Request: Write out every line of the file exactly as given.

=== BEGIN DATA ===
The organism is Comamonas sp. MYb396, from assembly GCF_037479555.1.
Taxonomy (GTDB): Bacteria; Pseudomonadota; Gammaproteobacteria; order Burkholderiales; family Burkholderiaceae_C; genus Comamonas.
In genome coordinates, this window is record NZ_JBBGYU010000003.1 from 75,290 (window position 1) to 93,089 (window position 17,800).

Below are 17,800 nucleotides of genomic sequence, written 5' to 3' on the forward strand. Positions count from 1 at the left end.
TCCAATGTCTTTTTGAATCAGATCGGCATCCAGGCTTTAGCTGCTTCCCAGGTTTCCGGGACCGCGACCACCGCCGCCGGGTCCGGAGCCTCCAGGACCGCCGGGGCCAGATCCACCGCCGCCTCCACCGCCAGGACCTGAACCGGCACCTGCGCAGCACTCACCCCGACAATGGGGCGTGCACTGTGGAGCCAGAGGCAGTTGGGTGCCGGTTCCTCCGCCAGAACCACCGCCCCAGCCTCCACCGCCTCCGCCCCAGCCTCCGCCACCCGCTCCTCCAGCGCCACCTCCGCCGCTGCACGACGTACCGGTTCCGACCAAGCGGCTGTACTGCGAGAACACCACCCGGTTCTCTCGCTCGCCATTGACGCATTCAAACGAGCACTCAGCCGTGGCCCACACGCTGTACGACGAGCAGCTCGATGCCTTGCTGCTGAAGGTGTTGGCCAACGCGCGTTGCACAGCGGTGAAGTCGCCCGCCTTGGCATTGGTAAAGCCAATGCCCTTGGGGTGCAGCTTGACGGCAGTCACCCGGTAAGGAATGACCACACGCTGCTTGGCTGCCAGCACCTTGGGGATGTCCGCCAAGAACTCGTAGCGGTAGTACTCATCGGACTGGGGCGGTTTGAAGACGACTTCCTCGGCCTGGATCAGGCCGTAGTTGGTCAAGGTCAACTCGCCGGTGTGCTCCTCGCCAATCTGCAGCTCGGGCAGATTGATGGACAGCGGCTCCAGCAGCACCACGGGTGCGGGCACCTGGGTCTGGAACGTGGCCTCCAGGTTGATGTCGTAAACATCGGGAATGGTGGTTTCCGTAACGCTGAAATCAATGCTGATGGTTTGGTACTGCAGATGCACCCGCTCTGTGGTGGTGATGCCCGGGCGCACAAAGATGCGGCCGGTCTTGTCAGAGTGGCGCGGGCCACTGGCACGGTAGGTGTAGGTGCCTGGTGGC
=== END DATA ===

The organism is Comamonas sp. MYb396, from assembly GCF_037479555.1.
Taxonomy (GTDB): Bacteria; Pseudomonadota; Gammaproteobacteria; order Burkholderiales; family Burkholderiaceae_C; genus Comamonas.
In genome coordinates, this window is record NZ_JBBGYU010000003.1 from 75,290 (window position 1) to 93,089 (window position 17,800).

Below are 17,800 nucleotides of genomic sequence, written 5' to 3' on the forward strand. Positions count from 1 at the left end.
TCCAATGTCTTTTTGAATCAGATCGGCATCCAGGCTTTAGCTGCTTCCCAGGTTTCCGGGACCGCGACCACCGCCGCCGGGTCCGGAGCCTCCAGGACCGCCGGGGCCAGATCCACCGCCGCCTCCACCGCCAGGACCTGAACCGGCACCTGCGCAGCACTCACCCCGACAATGGGGCGTGCACTGTGGAGCCAGAGGCAGTTGGGTGCCGGTTCCTCCGCCAGAACCACCGCCCCAGCCTCCACCGCCTCCGCCCCAGCCTCCGCCACCCGCTCCTCCAGCGCCACCTCCGCCGCTGCACGACGTACCGGTTCCGACCAAGCGGCTGTACTGCGAGAACACCACCCGGTTCTCTCGCTCGCCATTGACGCATTCAAACGAGCACTCAGCCGTGGCCCACACGCTGTACGACGAGCAGCTCGATGCCTTGCTGCTGAAGGTGTTGGCCAACGCGCGTTGCACAGCGGTGAAGTCGCCCGCCTTGGCATTGGTAAAGCCAATGCCCTTGGGGTGCAGCTTGACGGCAGTCACCCGGTAAGGAATGACCACACGCTGCTTGGCTGCCAGCACCTTGGGGATGTCCGCCAAGAACTCGTAGCGGTAGTACTCATCGGACTGGGGCGGTTTGAAGACGACTTCCTCGGCCTGGATCAGGCCGTAGTTGGTCAAGGTCAACTCGCCGGTGTGCTCCTCGCCAATCTGCAGCTCGGGCAGATTGATGGACAGCGGCTCCAGCAGCACCACGGGTGCGGGCACCTGGGTCTGGAACGTGGCCTCCAGGTTGATGTCGTAAACATCGGGAATGGTGGTTTCCGTAACGCTGAAATCAATGCTGATGGTTTGGTACTGCAGATGCACCCGCTCTGTGGTGGTGATGCCCGGGCGCACAAAGATGCGGCCGGTCTTGTCAGAGTGGCGCGGGCCACTGGCACGGTAGGTGTAGGTGCCTGGTGGC